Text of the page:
Enkephalin: A Pain-Relieving Neurotransmitter

September 4, 2019
Opioid peptides get their name from the fact that they bind to the receptors involved with opiates. Read on to learn all about enkephalin!

People have been studying the role of enkephalin in pain transmission for over three decades. Enkephalin is a hormone that acts as a neurotransmitter that allows neurons to communicate.

It’s a hormone your brain produces in certain areas such as the pituitary gland. Once your brain produces it, it ends up going to other parts of your body, such as your intestinal tract or your adrenal glands.

The discovery of opioid peptides and our recognition of how important they are to brain function, homeostasis, and neuroendocrine regulation was a major turning point in modern biology.

Our discovery that enkephalins in places such as the periaqueductal gray and the spinal cord backs up the idea that these parts of our bodies might play a role in pain-related sensory transmission.

A brain illustration showing lit up neural pathways.

How does the brain produce enkephalin?

Opioid peptides get that name because they bind to the same receptors as opiates. They also share some pharmaceutical properties with morphine, which is an opiate.

Enkephalin gets sent all over your brain. Still, most of the binding happens in the midbrain and thalamus. These are two of the regions where pain conducting pathways meet.

You’ll also learn that enkephalin is in the amygdala, which is involved with the proper functioning of the metabolism, mechanism of action, and main effects of enkephalin and endorphins on your body.

The amino acid sequence of enkephalin comes from long peptides, which it gets from your pituitary gland. The bigger peptides (endorphins), though, are also in our nerve cells themselves. Endorphins can actually be 12-100 times more active than enkephalin.

The mechanism of action of enkephalin

According to current research, this hormone causes a pre- and post-synaptic inhibition of the two pain transmitting fibers: group C and group A. Like opiates, enkephalin inhibits neural activity by reducing the permeability of sodium in your brain. 

It can also cause prolonged changes to metabolism in your cells. It does that by:

  • Changing the activation or deactivation patterns of certain genes in a cell’s nucleus.
  • Altering the number of inhibitors or stimulants. 

Its effects on the central nervous system

This hormone can also affect your central nervous system in many ways:

  • Pain relief.
  • Euphoria. 
  • Miosis.
  • Cough reflex inhibition.
  • Nausea and vomiting.
  • Tremors (in high doses).
A woman holding her hand in pain.

Its effects on the cardiovascular system

Enkephalin doesn’t just play a role in your brain, though. It can also have an impact on your cardiovascular system, such as bradycardia (slow heart rate). It can also:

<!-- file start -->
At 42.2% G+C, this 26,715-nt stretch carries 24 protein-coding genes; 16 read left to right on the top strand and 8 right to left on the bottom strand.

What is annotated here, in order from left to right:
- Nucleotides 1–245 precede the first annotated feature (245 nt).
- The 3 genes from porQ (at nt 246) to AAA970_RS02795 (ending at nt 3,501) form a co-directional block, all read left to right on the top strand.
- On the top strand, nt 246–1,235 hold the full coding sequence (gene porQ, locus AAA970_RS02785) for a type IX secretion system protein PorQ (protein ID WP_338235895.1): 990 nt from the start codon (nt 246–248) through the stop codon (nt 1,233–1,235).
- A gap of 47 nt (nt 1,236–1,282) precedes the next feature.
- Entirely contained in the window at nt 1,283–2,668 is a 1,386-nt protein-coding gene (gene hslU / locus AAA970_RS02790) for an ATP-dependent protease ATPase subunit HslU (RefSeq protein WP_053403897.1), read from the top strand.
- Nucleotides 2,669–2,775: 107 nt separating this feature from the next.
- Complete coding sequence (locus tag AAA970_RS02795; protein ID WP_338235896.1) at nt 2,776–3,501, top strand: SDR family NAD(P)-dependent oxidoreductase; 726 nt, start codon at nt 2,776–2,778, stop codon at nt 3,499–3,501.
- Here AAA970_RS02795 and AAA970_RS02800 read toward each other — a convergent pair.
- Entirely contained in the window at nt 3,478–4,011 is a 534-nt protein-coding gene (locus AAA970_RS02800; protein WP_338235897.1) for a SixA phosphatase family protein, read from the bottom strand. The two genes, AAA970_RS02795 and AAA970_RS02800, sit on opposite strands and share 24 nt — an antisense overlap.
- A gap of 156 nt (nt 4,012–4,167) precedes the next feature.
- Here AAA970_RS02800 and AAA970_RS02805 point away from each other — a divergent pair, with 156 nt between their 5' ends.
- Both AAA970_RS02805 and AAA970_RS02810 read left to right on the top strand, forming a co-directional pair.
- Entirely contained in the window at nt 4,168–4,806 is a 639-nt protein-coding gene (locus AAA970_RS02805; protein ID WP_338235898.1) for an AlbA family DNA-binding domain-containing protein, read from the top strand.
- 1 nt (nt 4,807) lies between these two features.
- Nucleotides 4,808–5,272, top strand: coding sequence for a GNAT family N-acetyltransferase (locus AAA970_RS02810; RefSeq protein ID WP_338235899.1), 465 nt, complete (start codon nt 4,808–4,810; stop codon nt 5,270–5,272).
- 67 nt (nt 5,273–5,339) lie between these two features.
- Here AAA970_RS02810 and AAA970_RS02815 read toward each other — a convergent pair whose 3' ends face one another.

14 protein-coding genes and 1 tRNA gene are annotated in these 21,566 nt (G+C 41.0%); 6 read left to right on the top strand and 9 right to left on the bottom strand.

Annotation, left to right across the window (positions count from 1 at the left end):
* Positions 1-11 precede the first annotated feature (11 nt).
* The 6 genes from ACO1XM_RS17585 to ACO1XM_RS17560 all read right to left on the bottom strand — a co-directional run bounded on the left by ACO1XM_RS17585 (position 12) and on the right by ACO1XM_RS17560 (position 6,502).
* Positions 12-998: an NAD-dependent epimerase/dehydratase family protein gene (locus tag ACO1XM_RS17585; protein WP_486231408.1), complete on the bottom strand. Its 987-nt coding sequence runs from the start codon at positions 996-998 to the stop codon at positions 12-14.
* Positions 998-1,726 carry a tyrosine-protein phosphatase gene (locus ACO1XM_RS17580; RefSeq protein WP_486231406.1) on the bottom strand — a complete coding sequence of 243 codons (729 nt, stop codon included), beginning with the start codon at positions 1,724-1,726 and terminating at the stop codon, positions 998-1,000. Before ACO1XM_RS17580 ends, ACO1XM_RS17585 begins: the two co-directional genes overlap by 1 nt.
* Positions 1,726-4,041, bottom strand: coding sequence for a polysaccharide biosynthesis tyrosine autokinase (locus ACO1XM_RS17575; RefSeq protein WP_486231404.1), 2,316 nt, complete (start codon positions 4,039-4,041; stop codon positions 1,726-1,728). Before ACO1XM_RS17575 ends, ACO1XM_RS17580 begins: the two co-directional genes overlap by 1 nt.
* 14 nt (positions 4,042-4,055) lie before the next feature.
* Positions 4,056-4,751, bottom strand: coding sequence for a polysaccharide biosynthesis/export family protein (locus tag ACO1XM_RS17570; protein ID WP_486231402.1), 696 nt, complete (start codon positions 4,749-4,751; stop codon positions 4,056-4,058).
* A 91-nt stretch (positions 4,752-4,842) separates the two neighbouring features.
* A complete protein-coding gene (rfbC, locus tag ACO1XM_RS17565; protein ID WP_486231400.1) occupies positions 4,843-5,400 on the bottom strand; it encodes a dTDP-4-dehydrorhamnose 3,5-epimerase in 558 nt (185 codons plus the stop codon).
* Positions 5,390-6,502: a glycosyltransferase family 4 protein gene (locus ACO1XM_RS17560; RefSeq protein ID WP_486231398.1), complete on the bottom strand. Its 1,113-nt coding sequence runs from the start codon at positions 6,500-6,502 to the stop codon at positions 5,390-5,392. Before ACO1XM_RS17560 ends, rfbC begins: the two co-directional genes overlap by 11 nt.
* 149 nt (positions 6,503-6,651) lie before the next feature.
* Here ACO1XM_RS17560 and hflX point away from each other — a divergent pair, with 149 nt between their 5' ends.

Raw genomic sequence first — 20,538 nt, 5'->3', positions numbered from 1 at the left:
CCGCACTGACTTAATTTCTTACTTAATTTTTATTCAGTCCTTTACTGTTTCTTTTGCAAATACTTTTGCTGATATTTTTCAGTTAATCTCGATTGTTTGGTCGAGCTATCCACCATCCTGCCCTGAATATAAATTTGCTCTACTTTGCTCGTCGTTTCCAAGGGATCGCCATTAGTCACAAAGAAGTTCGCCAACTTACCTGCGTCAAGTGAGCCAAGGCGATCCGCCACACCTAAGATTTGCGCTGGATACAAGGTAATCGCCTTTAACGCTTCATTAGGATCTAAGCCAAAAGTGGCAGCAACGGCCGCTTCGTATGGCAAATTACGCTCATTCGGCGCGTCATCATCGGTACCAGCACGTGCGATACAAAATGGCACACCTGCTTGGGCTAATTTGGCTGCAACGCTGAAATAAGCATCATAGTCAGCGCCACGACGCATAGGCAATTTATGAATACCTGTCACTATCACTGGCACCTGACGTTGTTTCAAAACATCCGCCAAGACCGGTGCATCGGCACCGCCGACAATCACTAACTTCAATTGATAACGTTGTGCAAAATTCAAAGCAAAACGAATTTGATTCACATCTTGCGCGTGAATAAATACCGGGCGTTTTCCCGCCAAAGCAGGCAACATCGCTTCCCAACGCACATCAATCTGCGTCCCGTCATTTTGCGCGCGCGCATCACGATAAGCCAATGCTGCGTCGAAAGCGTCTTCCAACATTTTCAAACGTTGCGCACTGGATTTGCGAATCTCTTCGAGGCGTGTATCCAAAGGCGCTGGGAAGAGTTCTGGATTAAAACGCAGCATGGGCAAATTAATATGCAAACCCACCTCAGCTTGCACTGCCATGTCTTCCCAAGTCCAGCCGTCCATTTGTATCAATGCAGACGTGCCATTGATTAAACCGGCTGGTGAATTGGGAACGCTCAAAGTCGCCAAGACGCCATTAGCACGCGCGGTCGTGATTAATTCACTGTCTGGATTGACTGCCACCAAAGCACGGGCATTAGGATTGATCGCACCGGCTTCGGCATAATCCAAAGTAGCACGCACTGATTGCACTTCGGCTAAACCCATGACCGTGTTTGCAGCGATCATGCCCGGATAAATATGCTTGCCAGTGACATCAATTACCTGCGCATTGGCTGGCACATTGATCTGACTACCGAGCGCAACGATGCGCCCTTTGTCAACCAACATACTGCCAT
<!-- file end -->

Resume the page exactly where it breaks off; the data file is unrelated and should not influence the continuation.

• Lead to a release of histamine (morphine).
  • Cause arterial and venous expansion (orthostatic hypotension).

How often and how intensely this hormone stimulates the acupuncture points in your body also has a relationship with its effects on your central nervous system and cardiovascular system. For example:

  • Low frequency, high-intensity stimuli (between 2-8 Hz) can cause your brain to secrete B endorphins around the hypothalamic-pituitary axis. It’ll also release enkephalin into your brain and spinal cord.
    • These stimuli have a systemic effect and can help treat chronic conditions. They also have a localized effect by opening precapillary sphincters. That improves local microcirculation and reduces local halogens (bradykinin and serotonin) by boosting tissue metabolism.
  • High frequency, low-intensity stimuli (between 100-200 Hz) will cause your brain to secrete enkephalin into your midbrain and spinal cord. If the stimuli go above 500 Hz, then your brain will release dynorphin. These kinds of stimuli have a segmentary effect and are best for acute conditions.

The research definitely suggests that enkephalin has a big role in pain relief. At the end of the day, it’s a hormone that works in a very similar way to morphine, so that’s no surprise. This is a major discovery regarding the treatment of pain-related conditions.

  1. Miller, R. J., & Pickel, V. M. (1980). The distribution and functions of the enkephalins. Journal of Histochemistry & Cytochemistry, 28(8), 903-917.
  2. Reichlin, S. (1989). Neuroendocrinología. Wilson, J. y Williams, D. Endocrinología (7ma. ed),(pp: 770-74). Buenos Aires: Editorial Médica Panamericana.
  3. MULTIMED. Revista Médica. Retrieved from http://www.multimedgrm.sld.cu/articulos/2003/v7-2/12.html
  4. Matamoros-Trejo, G., & Asai Camacho, M. (2013). Variación estacional de péptidos opioides en el cerebro de la rata albina.